What is so fascinating about Aristotle’s treatment of politics is that he links the social, political and economic aspects of life with the philosophical aspect. That is to say that not only are we political animals, not only do we organize our production system in households, not only do we relate as freemen and slaves, workers and employers, but we do so for a purpose: the eudaimonia, i.e. happiness. In most political treatises it must be observed that a philosophical rationale may exist, but is not overarching, i.e. it has not a single telos for which sake all other things are done. One might think of Hobbes’ account of a monarch and his subjects in a well-governed polity that prevents anarchy and misery. Or one might think of Locke’s account of individual liberty through the possession and maintenance of property. Another interesting philosophical appeal was made by Marx, when he theorized about a potential communist society in his “German Ideology”. But while these particular modern ideas are useful and powerful in themselves, a rigorous comparison with Aristotle might reveal that these accounts are incomplete. Because stating and formulating the importance of a social contract or a functioning social organization is not enough. What humans need on top of that is a telos, or a goal. And the goal is create a society, in which people are citizens, who share in their government and act virtuously. The polity exists in order to create happiness to the largest extent possible.
The second interesting Aristotelian idea has been handled in today’s lecture: namely, Aristotle’s classification of the three forms of ideal and three forms of perverted governments. According to Aristotle, there is a kingship, aristocracy, and constitutional government on the ideal side, and a tyranny, oligarchy and democracy on the perverted side. Aristotle not only handled each of these categories in detail with many examples, he also empirically observed the ways in which one form can change into another: how a democracy is taken over by a demagogue, who becomes a tyrant. That tyrant might be overthrown by a group of oligarchs and so forth. History is a process, which is dominated by various groups. In the ideal form, the best elements of human nature are combined to form a government that can satisfy the needs of all the people, whereas all perverted governments only take care of the parts: tyranny for the single ruler, oligarchy for the rich and democracy for the poor. Upon reading the Aristotelian account, I find it enormously useful to see how his political scheme can be applied to the contemporary world. Even though, the people involved change, the basic scheme is still relevant to this day.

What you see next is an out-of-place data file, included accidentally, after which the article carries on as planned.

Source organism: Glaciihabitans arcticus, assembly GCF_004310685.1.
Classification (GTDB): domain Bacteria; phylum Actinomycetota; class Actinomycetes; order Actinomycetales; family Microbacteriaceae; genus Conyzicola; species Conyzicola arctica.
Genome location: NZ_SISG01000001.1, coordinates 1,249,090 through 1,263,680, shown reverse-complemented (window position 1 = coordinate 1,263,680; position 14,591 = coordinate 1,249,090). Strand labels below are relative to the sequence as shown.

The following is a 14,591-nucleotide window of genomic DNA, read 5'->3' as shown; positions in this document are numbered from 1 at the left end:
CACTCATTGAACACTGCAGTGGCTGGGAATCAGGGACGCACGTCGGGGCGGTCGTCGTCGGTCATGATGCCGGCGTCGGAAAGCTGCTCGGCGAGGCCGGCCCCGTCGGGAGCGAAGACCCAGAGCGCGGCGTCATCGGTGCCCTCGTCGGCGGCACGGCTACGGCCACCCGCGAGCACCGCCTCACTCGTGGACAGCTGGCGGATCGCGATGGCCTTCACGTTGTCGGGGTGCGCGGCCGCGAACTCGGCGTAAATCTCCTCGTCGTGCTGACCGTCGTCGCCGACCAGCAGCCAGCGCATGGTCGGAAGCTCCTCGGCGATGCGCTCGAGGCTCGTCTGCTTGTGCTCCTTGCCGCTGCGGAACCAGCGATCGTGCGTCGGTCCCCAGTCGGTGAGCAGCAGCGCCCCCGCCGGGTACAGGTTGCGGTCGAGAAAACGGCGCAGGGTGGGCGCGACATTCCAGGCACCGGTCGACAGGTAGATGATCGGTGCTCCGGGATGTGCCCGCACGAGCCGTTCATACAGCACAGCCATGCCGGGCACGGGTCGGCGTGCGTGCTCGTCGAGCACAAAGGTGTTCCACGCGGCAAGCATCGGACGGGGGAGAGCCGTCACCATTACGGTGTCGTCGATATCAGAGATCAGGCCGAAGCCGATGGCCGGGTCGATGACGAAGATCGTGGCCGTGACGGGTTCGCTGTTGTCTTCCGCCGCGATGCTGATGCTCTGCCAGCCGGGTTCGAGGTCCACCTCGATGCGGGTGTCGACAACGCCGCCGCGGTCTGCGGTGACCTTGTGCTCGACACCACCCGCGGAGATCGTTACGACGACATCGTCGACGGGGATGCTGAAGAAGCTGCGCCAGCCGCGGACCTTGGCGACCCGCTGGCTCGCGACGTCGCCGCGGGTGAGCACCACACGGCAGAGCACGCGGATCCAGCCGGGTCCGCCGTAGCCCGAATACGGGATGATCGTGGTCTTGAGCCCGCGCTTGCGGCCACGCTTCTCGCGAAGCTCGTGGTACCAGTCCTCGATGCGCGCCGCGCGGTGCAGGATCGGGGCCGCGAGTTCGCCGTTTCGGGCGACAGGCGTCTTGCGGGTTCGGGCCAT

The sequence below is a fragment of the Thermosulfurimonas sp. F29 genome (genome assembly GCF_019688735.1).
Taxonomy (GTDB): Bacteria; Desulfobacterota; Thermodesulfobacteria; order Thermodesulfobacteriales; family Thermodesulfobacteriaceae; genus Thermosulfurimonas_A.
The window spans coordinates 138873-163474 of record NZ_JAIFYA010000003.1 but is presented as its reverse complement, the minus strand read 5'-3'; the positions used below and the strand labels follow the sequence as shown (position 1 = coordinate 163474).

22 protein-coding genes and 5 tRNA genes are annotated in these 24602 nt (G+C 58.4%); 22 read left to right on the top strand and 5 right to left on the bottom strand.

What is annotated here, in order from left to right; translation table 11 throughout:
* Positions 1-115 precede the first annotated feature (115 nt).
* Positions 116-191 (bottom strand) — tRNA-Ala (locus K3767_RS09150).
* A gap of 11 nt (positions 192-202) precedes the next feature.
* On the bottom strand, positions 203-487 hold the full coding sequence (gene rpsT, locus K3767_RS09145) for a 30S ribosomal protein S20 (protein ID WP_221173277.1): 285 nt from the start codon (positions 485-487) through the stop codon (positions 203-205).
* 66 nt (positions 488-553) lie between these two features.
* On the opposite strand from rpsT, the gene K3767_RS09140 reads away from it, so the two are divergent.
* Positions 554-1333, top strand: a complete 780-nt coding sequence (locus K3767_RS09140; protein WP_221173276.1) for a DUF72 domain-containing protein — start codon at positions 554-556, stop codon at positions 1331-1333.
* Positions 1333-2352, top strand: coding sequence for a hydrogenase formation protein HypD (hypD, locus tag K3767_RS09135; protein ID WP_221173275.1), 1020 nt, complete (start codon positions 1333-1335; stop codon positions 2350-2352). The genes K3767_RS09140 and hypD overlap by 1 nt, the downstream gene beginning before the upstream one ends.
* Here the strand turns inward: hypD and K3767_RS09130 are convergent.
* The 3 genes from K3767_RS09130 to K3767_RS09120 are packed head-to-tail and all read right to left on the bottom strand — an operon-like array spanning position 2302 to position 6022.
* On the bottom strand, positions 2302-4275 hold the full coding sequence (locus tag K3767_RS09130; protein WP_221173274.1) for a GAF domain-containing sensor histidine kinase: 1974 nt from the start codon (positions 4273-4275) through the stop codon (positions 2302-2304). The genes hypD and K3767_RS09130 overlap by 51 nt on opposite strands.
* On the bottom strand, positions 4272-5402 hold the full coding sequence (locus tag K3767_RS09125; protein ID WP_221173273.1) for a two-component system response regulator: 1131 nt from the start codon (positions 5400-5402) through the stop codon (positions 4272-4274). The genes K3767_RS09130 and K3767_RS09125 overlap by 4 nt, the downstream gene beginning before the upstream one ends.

The most recent application of this, I observed, perhaps, is the debt crisis in Cyprus. Cyprus is suffering from an enormous banking debt, which makes them apply to the EU for bailout help. The EU officials (especially Germany) will only extend a bailout to Cyprus if they tax bank deposits above 100,000 Euros. The delicate matter is that a lot of the money stored in Cyprus belongs to Russian oligarchs who seek a tax haven in Cyprus. There is evidently a clash of different oligarchic interests: the Russian oligarchs vs. the German and the French oligarchs (the latter of which try to roll over the costs of the bailout to the former). Eventually, the common (poor) people in Cyprus will have to pay for the crisis, because EU bailout packages are normally tied to enormous austerity measures, which is necessary to repay debts to the benefit of foreign oligarchs. What this analysis means from an Aristotelian viewpoint is that the conflicts between groups and classes of people is well and alive, and that the perverted forms of government are much more likely to be the norm than the ideal form.